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Why aren't vaccines 100% effective?

Tests show potential COVID-19 vaccines may be highly effective, but they won’t protect everyone.

ATLANTA — ATLANTA – Tests show potential COVID-19 vaccines may be highly effective, but they won’t protect everyone.

Clinical trials on several vaccines have shown promising results. Pfizer and Moderna are both reporting tests that reveal their vaccines are at least 90% effective.

“That’s very impressive,” Dr. Walt Orenstein of Emory University’s Vaccine Center said. “That’s very, very good for a vaccine.”

Flu vaccines are typically 40-60% effective. No vaccine promises it will protect everyone.

Why?

It’s like putting on a suit of armor. The suit doesn’t fit everybody.

Vaccines are designed to encourage your body’s immune system to produce proteins that attack an invader.

“The more closely the vaccine resembles the disease causing organism, the better the immune response tends to be,” Dr. Ashley Hannings of the University of Georgia’s College of Pharmacy explained.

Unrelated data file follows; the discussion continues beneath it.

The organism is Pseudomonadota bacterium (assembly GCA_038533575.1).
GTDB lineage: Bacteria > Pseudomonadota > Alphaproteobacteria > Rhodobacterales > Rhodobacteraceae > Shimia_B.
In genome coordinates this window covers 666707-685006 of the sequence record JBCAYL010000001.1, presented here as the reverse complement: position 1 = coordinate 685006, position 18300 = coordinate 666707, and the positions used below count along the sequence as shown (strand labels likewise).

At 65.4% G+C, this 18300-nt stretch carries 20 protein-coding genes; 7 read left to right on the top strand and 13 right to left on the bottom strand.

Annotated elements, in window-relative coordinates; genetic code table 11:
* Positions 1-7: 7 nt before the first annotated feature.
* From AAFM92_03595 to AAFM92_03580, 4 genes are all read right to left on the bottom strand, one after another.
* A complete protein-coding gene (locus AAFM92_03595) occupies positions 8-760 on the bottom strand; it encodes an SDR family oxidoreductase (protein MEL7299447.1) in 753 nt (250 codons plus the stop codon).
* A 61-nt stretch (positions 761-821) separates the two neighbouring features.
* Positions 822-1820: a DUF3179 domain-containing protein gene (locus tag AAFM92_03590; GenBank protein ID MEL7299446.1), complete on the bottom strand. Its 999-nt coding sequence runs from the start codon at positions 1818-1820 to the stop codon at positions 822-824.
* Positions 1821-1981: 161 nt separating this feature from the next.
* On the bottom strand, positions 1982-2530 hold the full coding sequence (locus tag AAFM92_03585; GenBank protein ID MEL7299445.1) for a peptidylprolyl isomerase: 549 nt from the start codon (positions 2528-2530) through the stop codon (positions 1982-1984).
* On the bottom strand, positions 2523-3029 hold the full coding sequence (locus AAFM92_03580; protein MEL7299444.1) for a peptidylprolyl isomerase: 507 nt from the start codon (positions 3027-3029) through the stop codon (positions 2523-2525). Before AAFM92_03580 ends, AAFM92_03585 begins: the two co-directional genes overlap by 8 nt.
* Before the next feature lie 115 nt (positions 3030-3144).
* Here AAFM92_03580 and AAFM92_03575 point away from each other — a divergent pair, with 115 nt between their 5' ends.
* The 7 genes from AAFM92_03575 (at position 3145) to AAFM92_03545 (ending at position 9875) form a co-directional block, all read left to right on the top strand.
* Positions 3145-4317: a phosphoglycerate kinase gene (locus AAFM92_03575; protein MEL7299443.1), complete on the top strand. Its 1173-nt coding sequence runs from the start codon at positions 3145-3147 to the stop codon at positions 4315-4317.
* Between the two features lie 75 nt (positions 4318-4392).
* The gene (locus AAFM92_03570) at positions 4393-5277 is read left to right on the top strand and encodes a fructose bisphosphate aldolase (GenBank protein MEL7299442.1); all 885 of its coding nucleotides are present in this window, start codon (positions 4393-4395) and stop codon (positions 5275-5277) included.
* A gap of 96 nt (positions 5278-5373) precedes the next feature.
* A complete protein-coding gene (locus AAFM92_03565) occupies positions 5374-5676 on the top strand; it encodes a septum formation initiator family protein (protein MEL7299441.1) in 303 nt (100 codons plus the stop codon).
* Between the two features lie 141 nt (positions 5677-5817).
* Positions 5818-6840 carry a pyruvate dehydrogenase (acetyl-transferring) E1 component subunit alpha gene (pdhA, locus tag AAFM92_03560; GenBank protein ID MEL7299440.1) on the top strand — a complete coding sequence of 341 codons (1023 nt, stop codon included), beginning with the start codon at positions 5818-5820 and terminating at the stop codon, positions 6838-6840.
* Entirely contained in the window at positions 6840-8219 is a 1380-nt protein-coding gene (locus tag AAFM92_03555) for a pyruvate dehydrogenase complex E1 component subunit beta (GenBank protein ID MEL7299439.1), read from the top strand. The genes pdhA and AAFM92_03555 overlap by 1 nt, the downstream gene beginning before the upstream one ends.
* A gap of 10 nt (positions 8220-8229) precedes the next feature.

Some immune systems will go right to work if prompted by a vaccine while others are not as eager.

“There may be genetic issues,” Dr. Orenstein stated. “Some people may have immune suppression.”

Dr. Hannings said age is another factor.

“As we get older, our ability to launch a strong immune response does tend to decline,” Hannings explained.

Producing a vaccine to battle the flu is complicated because there are different strains that can mutate year to year.

On the other hand, there’s the polio vaccine that involves a series of shots. 

The CDC considers it 99-100% effective and the protection lasts for years.